The new expulsion policies were developed through the Recovery School District, or RSD, last spring with input from a group of charter school leaders. The policies are now required for schools overseen by that district, and were adopted voluntarily by schools under the Orleans Parish school board.

As of the start of this school year, every public school in the city except for the International School of Louisiana, a language-immersion charter school, uses the same list of expellable infractions and the same expulsion-hearing office, which is hosted by the RSD. Previously, each charter school or its board ran its own hearings, Ms. Hawkins said, which could lead to a conflict of interest. Noncharters used a centralized court but its high expulsion rates were drawing notice.

Most expelled students from schools throughout the city now attend a single alternative school, run by Rites of Passage, a charter operator. The centralization prevents students from moving from one school to the next without notifying the district or the new school about their disciplinary history, said Ms. Hawkins.

Ms. Hawkins said that so far this school year, she thought fewer students have been expelled, and that most of the cases brought to the central office were appropriate.

Mr. Kleban of New Orleans College Prep said that while charter school leaders involved in the working group on the new expulsion policies had strong opinions about what offenses should result in expulsion, in the end most were amenable to the new system.

“It was hard to argue with,” he said.

Issues Remain

The RSD’s Ms. Hawkins said that while centralizing the expulsion policy was an important step, the expulsion numbers don’t tell the whole story of discipline practices at a school.

“Expulsions are so rare, and an event like a fight might lead to a spike in expulsions at a school,” Ms. Hawkins said.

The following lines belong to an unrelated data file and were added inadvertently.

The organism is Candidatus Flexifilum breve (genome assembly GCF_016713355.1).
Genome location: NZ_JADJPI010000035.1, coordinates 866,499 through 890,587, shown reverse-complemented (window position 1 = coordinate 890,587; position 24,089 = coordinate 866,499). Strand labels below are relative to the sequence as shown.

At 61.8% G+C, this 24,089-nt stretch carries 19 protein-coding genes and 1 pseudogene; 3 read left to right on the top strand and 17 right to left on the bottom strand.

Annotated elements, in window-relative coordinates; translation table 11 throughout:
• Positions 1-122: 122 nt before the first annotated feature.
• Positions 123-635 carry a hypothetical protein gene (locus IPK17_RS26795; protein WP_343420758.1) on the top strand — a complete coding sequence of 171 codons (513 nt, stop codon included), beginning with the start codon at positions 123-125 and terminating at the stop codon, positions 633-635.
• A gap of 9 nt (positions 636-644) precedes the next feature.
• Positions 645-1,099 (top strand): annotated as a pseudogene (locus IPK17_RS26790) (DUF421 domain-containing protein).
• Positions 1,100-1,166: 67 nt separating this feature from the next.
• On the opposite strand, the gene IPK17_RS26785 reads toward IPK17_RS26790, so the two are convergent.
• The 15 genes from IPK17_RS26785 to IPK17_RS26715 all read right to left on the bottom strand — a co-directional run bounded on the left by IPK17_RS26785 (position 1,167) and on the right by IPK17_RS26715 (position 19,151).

She said charges that students in some city charter schools are counseled out of school or leave after repeated suspensions without officially being expelled were harder to track and address.

Despite the lack of concrete data, the issue is worrisome enough that three parent centers that deal with transfers in the RSD have trained counselors to spot cases in which parents are withdrawing their children or students are leaving unwillingly, Ms. Hawkins said. She said a new standardized enrollment system would also help provide more data about when and why students switch schools.

Ashana Bigard, a parent organizer with United Students of New Orleans, a student-advocacy group, said that while the new policies were an improvement, they did not address some other issues with discipline policies. Individual charter schools can still set their own out-of-school suspension policies, for instance, she said.

Mr. Kleban, the charter-management executive, said the assertions that the city’s charter schools attempted to push students out were overblown.

He described suspensions as a tool for schools seeking to hold students accountable: “It’s not because we’re trying to push them out; it’s because we’re trying to hold them to higher expectations.”

But repeated suspensions or retentions can also increase the likelihood that students will leave school, regardless of whether they are explicitly counseled out, said Ms. Bigard. “Until they deal with the very subjective offenses and reasons you can suspend kids,” she said, “there are going to continue to be issues.”

Related Tags:

Coverage of school climate and student behavior and engagement is supported in part by grants from the Atlantic Philanthropies, the NoVo Foundation, the Raikes Foundation, and the California Endowment.